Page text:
Bought 12’ 2×6s at the local lumber yard, brought them into the shop and cut them into even 6’ lengths via RAS,
… ensuring every end was from the saw, nice and square. Jointed the seven boards needed for the table using the #8 and a square, a process discussed in detail in the previous installment.
20/20 hindsight, but I should have addressed the radius corners of the 2×4s by ripping them before jointing, but I didn’t do that until the second (buffet) build. Here’s the table top in one of the dry-fit setups:
When it was all set, there were several glue lines that I knew wouldn’t take stain. So let the jack planing begin!
That went very well, and was actually quite fun. I made great progress the first night, spending about a half-our dressing the glued-up top. When I returned to the shop later the next day, however, the top had begun to curl. Argh. Stupid wet lumber!
At this point I stopped work on the top with just a little bit to go. I placed it on the completed table frame and added Jorgensen f-clamps at the corners.
When two legs pulled up off the floor, I added sandbags to the top; those are my granddad’s cabinet shop sandbags, btw. I appreciate them with each use I find for them; he probably knew all of the uses, just didn’t think to tell me in my younger days. ☺
The sandbags were only needed for a couple of days, then all was level again. Clamped and unfinished is just how the table will remain until such time the final planing is done and it’s ready for stain and paint.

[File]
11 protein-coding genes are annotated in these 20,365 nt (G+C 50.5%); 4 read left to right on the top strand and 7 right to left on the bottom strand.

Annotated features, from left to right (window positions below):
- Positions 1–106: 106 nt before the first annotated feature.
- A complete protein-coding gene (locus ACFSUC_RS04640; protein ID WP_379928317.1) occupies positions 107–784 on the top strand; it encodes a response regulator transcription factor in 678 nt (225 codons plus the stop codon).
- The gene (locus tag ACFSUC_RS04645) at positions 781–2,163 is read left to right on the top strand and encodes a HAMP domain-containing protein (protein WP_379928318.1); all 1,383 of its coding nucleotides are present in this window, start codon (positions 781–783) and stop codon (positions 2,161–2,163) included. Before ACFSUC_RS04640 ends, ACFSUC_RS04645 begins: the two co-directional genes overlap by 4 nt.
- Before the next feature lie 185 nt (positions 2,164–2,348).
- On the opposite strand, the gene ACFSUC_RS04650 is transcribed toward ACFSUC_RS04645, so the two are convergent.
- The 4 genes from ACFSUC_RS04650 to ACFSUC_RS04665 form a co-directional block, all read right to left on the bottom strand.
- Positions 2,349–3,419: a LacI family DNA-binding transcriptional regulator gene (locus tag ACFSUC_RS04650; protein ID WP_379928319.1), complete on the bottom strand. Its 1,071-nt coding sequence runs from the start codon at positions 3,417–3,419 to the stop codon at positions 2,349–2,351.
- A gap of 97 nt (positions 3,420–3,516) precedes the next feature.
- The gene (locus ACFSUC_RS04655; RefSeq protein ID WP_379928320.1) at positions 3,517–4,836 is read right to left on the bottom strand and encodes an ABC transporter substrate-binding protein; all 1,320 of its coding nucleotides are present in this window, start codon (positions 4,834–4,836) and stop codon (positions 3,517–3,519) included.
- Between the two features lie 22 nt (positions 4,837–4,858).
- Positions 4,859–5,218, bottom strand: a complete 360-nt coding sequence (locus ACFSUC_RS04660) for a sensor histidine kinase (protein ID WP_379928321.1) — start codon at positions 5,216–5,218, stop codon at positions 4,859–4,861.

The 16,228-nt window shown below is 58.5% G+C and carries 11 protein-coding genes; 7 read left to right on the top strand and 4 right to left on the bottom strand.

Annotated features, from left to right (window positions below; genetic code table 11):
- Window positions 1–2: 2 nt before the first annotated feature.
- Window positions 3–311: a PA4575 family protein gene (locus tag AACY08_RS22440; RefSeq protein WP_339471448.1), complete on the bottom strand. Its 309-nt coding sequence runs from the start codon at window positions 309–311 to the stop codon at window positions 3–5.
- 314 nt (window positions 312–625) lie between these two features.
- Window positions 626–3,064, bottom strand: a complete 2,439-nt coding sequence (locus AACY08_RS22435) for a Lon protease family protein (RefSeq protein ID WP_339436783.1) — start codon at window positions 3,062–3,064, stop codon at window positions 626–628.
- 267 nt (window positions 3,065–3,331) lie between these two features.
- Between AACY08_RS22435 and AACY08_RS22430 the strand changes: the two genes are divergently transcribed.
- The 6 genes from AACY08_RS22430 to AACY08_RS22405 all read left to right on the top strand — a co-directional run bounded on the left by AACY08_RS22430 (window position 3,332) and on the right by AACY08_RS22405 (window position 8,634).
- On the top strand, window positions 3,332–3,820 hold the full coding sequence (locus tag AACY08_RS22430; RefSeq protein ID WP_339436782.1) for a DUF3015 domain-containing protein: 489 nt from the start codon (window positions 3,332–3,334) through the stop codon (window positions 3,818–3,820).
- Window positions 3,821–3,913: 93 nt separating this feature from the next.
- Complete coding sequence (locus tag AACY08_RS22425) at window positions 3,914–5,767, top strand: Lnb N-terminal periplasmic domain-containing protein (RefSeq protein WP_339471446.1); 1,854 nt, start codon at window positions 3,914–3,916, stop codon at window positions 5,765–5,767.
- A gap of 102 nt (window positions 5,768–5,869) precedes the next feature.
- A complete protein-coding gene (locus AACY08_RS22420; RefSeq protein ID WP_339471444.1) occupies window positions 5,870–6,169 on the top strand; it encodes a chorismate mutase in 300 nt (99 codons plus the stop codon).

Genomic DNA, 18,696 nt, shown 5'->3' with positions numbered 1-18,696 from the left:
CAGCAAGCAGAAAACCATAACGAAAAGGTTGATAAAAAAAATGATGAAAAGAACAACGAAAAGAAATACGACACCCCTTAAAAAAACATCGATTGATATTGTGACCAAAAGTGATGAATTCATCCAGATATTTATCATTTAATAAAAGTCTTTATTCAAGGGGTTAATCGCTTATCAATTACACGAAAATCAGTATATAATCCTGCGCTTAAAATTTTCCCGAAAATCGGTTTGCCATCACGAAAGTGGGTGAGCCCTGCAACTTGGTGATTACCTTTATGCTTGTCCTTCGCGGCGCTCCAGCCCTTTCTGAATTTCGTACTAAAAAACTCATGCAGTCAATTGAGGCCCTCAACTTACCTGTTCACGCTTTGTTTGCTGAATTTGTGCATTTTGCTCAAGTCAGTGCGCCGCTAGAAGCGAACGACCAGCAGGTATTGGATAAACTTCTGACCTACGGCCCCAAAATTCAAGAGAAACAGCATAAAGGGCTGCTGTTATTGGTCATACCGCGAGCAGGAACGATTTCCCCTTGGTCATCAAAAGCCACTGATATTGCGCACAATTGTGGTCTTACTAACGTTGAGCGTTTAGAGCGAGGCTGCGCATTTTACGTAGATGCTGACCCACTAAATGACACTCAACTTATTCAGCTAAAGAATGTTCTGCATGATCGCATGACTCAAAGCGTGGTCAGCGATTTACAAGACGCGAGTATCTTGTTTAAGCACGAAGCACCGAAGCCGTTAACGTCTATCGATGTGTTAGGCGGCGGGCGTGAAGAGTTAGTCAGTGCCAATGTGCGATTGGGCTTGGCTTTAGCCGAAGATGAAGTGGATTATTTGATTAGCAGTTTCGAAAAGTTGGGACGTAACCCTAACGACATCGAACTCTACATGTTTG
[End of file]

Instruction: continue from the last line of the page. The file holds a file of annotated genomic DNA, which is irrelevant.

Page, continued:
The buffet top benefited a bit from ‘lessons learned,’ with all pieces ripped to square corner dimensions prior to jointing and gluing. And even though this material had been sitting in the shop several days longer than the stock used on the farmhouse table top, it moved like crazy after glue-up… I mean, severe wind. Work with the jack plane addressed it (had to traverse top and bottom, about 20 gals of shavings),
but even then had to apply clamps and once again reach for the sandbags to spring it back where it needed to be.
So I have frames and tops made for the table and buffet sideboard at this point, and it was pretty quick after those were made that I added primer to them. Good progress, I’d say, and everything has been running pretty close to estimate by my count of productive time. The tricks remaining include drawers and lower shelf, so that’s what I’ll do. Next time! So until then, thanks for looking!
-- Don't anthropomorphize your handplanes. They hate it when you do that. -- OldTools Archive --